‘Does City Hall really want to know the consequences’ of massive wage hike?
What happens when you pay university researchers to study the results of your untested policy (a massive minimum-wage hike) and they deliver results you weren’t expecting?
You try to destroy their credibility, of course.
Seattle Mayor Ed Murray, who by Seattle standards is considered a “conservative,” asked University of California-Berkeley researchers to denounce and rebut the study the city commissioned from University of Washington researchers before it was even made public.
Berkeley researchers had earlier released another study of Seattle’s minimum wage, which jumped to $11 an hour in 2015 and $13 in 2016, that found “employment in food service … was not affected” by the wage hikes (they studied “food services” as a proxy for minimum-wage jobs at large).
The UW study, by contrast, used cross-industry data on “work hours” that were not available to the Berkeley researchers, a much deeper set of information that is only available in Washington and three other states:
Using a variety of methods to analyze employment in all sectors paying below a specified real hourly rate, we conclude that the second wage increase to $13 reduced hours worked in low-wage jobs by around 9 percent, while hourly wages in such jobs increased by around 3 percent. Consequently, total payroll fell for such jobs, implying that the minimum wage ordinance lowered low-wage employees’ earnings by an average of $125 per month in 2016. Evidence attributes more modest effects to the first wage increase. We estimate an effect of zero when analyzing employment in the restaurant industry at all wage levels, comparable to many prior studies.
Get that? “Low-wage employees” – defined as under $19 an hour to include the “spillover effect” of raising pay for employees slightly above the minimum wage – lost about $125 a month. The Seattle Times reports:
“If you’re a low-skilled worker with one of those jobs, $125 a month is a sizable amount of money,” said Mark Long, a UW public-policy professor and one of the authors of the report. “It can be the difference between being able to pay your rent and not being able to pay your rent.”
The report also estimated that there are about 5,000 fewer low-wage jobs in the city than there would have been without the law.
This was not tolerable for Murray, who asked the lead author on the Berkeley study, economist Michael Reich, for his comments on the UW study. Reich said he received an “advance copy” of the UW study June 21, five days before it would be publicly released.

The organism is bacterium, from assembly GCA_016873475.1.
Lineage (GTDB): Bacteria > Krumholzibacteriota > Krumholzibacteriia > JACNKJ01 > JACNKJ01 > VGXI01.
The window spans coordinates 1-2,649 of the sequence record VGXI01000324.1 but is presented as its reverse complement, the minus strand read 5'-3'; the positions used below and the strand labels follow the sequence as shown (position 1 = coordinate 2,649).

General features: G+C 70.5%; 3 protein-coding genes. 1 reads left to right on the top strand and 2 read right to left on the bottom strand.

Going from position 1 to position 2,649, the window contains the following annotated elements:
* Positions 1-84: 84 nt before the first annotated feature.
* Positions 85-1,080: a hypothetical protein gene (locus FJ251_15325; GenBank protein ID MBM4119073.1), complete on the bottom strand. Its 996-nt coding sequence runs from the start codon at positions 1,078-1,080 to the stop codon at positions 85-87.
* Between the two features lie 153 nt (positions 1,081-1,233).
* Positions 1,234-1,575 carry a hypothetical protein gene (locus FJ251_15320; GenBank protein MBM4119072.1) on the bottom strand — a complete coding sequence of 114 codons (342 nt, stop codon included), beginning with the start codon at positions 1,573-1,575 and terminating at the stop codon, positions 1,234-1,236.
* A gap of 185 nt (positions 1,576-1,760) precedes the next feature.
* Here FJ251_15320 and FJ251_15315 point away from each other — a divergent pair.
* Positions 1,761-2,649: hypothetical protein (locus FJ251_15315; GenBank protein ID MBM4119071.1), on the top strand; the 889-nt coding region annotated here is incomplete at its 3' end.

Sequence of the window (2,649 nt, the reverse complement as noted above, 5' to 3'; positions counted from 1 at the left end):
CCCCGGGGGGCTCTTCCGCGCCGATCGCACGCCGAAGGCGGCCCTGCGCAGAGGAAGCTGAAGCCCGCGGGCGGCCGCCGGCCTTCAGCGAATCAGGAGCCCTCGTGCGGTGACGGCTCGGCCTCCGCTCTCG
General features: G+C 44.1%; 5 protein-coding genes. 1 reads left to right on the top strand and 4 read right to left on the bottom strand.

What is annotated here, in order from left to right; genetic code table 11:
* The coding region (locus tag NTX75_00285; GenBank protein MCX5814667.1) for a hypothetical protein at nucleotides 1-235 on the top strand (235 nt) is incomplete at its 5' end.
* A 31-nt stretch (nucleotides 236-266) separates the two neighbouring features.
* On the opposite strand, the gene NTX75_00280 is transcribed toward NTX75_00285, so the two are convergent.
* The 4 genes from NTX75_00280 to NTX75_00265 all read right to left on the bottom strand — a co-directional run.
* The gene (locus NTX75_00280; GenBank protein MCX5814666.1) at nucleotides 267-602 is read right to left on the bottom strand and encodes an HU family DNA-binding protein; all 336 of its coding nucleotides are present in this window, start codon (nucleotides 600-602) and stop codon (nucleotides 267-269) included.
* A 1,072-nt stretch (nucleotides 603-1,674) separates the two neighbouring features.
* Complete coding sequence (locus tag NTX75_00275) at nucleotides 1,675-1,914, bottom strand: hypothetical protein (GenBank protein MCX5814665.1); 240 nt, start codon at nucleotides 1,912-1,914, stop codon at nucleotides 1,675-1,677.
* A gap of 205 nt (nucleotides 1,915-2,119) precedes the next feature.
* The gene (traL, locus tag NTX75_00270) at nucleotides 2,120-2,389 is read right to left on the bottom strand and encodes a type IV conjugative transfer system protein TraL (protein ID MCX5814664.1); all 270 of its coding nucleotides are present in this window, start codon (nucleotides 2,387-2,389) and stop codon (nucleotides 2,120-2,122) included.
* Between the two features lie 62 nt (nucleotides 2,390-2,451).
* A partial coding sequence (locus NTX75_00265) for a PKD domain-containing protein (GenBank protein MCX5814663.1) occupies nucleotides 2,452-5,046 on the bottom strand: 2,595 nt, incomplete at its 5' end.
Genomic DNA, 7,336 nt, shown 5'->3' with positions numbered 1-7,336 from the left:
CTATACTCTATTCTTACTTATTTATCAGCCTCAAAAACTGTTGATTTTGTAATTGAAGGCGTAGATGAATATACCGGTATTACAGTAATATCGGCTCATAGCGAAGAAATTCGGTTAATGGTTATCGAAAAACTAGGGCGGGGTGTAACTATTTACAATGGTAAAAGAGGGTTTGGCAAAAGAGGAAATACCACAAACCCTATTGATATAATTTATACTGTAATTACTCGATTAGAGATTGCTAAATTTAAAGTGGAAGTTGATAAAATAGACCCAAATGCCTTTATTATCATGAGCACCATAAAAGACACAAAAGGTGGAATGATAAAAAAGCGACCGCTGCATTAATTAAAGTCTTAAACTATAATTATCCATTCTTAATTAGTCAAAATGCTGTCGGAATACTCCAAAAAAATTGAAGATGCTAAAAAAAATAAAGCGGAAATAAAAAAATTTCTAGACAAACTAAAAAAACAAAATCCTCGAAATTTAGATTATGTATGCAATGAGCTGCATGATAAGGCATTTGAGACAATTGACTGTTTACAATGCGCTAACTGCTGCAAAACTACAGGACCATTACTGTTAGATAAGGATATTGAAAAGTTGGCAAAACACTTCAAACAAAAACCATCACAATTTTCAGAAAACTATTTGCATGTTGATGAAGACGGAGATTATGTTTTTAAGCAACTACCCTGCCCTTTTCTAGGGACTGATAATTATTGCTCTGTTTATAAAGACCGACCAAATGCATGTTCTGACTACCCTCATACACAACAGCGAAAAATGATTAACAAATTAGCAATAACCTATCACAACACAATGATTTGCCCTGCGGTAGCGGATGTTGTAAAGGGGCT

The embargo date on Reich’s return letter to Murray is 5 a.m. June 26 – the same morning the UW study was publicly released. It suggests Murray wanted to bury the city’s own paid research with outside criticism from the moment the public saw it.
Difficult to overstate how bad this memo + last week's report look for the Berkeley team and its perception of scholarly credibility.
— Michael Saltsman (@Mike_Saltsman) June 26, 2017
Months ago, [Murray’s office] asked the lead Berkeley researcher — the one Murray’s office just celebrated — to critique an early draft of the UW study.
Murray’s office said it had concerns about the “methodology” of the UW study. But the strategy is clear and galling: celebrate the research that fits your political agenda, and tear down the research that doesn’t.
Nevermind that the UW research team is the same one that City Hall hired to evaluate the Seattle minimum-wage experiment. The team is taking an impressively broad and deep approach — surveying and interviewing hundreds of employers and employees, and cross-referencing employment data with food stamp and Medicaid rolls.
The editorial says the rush to impose steep minimum wages across the country “needs good, thorough, independent research. … Does City Hall really want to know the consequences, or does it want to put blinders on and pat itself on the back?”
The UW researchers stand by their conclusions in the face of onslaught from the mayor, Berkeley researchers and far-left activists at large. According to the Times:
[Co-author Jacob Vigdor, a UW public policy professor,] said the team assessed the [city’s] economic boom as an “alternative hypothesis” but that that explanation wouldn’t explain why the big drop in employment effects were “statistically invisible” until January 2016 when the second jump in the minimum wage occurred.
“There’s nothing in our data to support the idea that Seattle was in economic doldrums through the end of 2015, only to experience an incredible boom in winter 2016,” he said.
As to the criticisms on the team’s methodology, “when we perform the exact same analysis as the Berkeley team, we match their results, which is inconsistent with the notion that our methods create bias,” Vigdor said. …
As to the substantial impact on jobs that the UW researchers found, Vigdor said: “We are concerned that it is flaws in prior studies … that have masked these responses. The fact that we find zero employment effects when using methods common in prior studies — just as those studies do — amplifies these concerns.”
He added that “Seattle’s substantial minimum-wage increase — a 37 percent rise over nine months on top of what was then the nation’s highest state minimum wage — may have induced a stronger response than the events studied in prior research.”